EDITOR’S NOTE: Starting school in a new country can be tough, but for many of Williamsport’s international students the culture shock is often replaced by a strong sense of community. Follow along with On the PULSE during our week-long series to discover the unique experiences of students who come here from across the globe.
Harshita Bandhu, endearing in her bright-eyed, freshman enthusiasm for Lycoming College, is one of 26 Mauritian students on campus.
With an international student population of 55, Lycoming can credit this overwhelming percentage to the ever-powerful word-of-mouth. Marleni Feinstein, Lycoming’s International Student Recruiter and Adviser, says the influx began five years ago after one student from Mauritius, a small island in The Indian Ocean off the coast of Africa, came to the school, loved it, and quickly spread the word.
Bandhu was convinced to come by her cousin, who also attends school at Lycoming. Even though she had never been to the United States before, she felt excited to apply after hearing about Lycoming’s intimate class sizes and strong financial aid. Now, armed with more knowledge and new friends during her second semester, Bandhu expresses how happy she is with her choice.
“I was nervous and stressed about (coming) because this is the first time you’re going to be, like, literally halfway across the whole world, the whole globe, even from your home! But when I came here, everyone was so welcoming and friendly, that it didn’t feel like I was away from home. Then we have an international advisor like Mrs. Feinstein. She’s very motherly. And all my friends. Everyone makes me feel so included that I don’t feel like I don’t belong here. It’s like home away from home.”
Though she also lived in India for a short time, Bandhu, an Actuarial Science and Mathematics major, has called Mauritius home for the majority of her life. While English is the island’s official language, Harshita’s first language is Creole, their mother-tongue. She can also speak French and Hindi. She explains that while her grade-school teachers usually taught concepts in French and Creole, their Cambridge curriculum required students to have a good grasp on English as well. So when Harshita came to Lycoming, she “got used to (speaking English) very easily.”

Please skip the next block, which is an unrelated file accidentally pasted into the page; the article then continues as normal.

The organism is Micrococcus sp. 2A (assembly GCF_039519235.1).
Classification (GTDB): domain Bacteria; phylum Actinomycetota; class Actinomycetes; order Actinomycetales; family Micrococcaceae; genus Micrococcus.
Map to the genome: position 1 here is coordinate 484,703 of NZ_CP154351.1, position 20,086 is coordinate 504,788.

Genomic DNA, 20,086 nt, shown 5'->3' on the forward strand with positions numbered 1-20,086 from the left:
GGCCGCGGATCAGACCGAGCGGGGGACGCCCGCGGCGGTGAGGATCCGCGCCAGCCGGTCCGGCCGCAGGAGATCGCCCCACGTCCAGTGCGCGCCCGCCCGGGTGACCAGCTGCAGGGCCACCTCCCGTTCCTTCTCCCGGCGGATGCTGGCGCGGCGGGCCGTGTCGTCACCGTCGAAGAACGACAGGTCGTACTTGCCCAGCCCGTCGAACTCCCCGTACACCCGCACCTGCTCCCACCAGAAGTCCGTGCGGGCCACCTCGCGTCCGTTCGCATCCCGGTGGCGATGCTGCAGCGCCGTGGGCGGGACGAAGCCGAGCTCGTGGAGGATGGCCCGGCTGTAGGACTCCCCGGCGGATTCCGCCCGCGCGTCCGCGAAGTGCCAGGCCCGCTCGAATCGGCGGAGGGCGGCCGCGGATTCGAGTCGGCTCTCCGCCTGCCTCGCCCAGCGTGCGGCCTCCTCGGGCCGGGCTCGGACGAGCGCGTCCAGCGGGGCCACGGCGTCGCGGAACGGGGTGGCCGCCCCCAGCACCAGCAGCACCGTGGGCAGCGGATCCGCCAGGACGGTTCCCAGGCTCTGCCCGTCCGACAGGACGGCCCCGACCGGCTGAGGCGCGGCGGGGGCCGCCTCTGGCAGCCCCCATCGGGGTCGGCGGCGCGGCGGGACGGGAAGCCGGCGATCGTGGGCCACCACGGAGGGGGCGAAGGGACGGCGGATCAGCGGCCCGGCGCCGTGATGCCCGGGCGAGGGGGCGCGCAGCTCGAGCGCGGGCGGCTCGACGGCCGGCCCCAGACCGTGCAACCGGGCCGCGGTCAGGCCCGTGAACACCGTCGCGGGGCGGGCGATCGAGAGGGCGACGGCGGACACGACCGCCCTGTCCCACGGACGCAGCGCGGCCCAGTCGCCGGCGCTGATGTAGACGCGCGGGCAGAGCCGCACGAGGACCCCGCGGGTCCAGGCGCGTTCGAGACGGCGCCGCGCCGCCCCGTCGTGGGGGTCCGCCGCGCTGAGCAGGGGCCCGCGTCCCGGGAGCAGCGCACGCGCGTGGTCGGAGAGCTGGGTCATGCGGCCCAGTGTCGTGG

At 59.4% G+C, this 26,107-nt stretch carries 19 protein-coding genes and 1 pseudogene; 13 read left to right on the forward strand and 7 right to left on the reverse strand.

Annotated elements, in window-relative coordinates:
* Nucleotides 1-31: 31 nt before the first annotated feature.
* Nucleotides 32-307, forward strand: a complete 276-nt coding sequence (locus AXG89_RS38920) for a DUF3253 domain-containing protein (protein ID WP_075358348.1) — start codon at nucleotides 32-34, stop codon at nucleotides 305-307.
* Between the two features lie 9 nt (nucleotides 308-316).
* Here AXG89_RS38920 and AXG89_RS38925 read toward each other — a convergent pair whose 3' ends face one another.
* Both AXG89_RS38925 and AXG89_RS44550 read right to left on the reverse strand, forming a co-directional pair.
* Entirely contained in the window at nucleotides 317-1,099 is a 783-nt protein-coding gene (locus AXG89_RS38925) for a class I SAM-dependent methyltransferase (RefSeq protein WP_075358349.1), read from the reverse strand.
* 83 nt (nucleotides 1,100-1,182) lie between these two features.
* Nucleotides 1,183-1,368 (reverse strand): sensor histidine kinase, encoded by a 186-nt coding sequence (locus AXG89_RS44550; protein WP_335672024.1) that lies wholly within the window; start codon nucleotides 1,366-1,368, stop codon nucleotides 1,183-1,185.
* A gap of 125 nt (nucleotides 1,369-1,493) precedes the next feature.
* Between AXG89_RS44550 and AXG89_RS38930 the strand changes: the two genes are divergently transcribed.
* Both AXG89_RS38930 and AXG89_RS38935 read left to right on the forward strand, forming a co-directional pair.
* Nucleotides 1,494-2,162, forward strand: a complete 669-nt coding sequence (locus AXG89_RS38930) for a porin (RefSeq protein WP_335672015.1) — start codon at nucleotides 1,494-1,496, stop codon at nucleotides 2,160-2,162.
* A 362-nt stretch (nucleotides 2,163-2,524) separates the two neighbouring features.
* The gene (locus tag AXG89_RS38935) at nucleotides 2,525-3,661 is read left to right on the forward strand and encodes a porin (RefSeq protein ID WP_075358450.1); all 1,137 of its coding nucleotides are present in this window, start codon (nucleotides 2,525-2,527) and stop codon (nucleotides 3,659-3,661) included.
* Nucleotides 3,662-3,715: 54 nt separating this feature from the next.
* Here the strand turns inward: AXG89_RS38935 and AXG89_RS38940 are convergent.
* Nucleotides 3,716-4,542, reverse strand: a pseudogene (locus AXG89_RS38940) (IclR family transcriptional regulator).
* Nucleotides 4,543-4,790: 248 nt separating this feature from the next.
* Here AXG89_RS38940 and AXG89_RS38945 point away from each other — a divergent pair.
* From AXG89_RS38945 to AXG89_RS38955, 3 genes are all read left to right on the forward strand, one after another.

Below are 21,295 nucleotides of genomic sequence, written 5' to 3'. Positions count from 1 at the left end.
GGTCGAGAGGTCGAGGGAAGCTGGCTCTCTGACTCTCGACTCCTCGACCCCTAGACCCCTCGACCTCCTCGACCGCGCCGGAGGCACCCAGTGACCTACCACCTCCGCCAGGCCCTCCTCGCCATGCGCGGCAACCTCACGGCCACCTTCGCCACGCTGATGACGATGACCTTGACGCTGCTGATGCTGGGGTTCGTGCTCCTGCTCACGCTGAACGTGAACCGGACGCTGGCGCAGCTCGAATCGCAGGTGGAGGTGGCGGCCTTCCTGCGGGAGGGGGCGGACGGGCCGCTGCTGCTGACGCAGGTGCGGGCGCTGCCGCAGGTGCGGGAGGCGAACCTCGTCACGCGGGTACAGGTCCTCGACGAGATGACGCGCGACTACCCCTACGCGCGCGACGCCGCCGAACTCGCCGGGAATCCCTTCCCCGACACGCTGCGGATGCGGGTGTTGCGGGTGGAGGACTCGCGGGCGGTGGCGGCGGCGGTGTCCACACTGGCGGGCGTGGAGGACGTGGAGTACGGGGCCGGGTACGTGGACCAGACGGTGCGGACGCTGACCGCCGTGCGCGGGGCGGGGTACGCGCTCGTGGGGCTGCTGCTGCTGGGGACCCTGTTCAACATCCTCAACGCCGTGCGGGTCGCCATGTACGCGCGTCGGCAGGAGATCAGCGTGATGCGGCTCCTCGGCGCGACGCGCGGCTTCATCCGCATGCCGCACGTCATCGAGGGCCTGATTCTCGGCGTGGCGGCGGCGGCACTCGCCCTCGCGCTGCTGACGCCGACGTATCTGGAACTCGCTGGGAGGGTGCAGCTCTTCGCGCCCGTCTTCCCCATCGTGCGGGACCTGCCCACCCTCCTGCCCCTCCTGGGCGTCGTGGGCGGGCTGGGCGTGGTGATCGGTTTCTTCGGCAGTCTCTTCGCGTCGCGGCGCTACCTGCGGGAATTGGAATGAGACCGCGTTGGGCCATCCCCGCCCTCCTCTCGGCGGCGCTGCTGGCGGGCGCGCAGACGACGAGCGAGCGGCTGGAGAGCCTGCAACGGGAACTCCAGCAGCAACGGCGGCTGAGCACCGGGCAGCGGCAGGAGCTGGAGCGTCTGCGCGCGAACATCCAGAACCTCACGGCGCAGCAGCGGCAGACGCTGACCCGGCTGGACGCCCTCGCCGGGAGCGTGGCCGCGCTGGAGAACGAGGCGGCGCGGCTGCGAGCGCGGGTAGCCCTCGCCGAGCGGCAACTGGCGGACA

Although she’s only been on campus for a short time, Bandhu has already dove head-first into many opportunities Lycoming College and the city of Williamsport have to offer. She is involved with the International Student Union, and has volunteered for Thrive International, translating documents from English to French.
She works at Jack’s Corner, a campus dining option, as well as for the school’s engagement suite as a student manager. This fall, she helped decorate the dining hall for the Super Bowl. When asked if she had ever heard of the Super Bowl before coming to the U.S., she shakes her head ‘no.’
“Back at home, football and soccer are different,” she says. “So it was kind of confusing for me when I came here. But yeah, it was my first time hearing about the Super Bowl. And I sat with my friends, watched it. With the excitement that was over there, I felt very interested.”
It is genuinely difficult for Bandhu to come up with anything negative to say about Williamsport. Originally, she was not thrilled over the lack of Indian cuisine, but even that issue has been solved by the new restaurant on West Third Street, Laziza Phakwan, which she says is delicious.
She stays connected to her culture by hanging out with fellow Mauritian students and celebrating cultural holidays with the International Student Union.When asked if she would change anything about Lycoming College, she shakes her head and smiles.
“I have no idea,” she says, shrugging. “Because I really find everything so good over here; I don’t want to change anything! . . . It feels like I came over here and I didn’t lose my roots.”